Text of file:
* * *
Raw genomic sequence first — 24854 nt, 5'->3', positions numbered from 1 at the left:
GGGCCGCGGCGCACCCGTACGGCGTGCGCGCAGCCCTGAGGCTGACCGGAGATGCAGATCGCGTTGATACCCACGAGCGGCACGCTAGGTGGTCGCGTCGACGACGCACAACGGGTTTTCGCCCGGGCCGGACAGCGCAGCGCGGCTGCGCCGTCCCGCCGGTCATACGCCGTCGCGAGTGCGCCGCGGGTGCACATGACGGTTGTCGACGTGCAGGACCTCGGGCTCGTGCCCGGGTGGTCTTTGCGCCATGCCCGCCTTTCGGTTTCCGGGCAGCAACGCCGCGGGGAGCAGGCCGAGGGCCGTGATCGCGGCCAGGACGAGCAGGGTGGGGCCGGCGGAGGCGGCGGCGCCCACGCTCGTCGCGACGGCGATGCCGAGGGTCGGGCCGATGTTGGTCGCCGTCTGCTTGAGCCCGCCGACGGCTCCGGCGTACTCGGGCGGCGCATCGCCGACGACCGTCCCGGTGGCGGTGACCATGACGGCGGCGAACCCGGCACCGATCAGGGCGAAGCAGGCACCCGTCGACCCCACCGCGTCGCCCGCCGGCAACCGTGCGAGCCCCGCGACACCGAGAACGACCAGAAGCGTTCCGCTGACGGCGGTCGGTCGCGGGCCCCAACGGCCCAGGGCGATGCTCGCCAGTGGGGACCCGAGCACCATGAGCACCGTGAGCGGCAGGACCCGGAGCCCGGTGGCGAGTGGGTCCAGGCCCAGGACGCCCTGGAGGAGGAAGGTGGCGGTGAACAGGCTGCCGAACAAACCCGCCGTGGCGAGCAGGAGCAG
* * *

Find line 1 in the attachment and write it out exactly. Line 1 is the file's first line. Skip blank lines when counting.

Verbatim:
Raw genomic sequence first — 24854 nt, 5'->3', positions numbered from 1 at the left: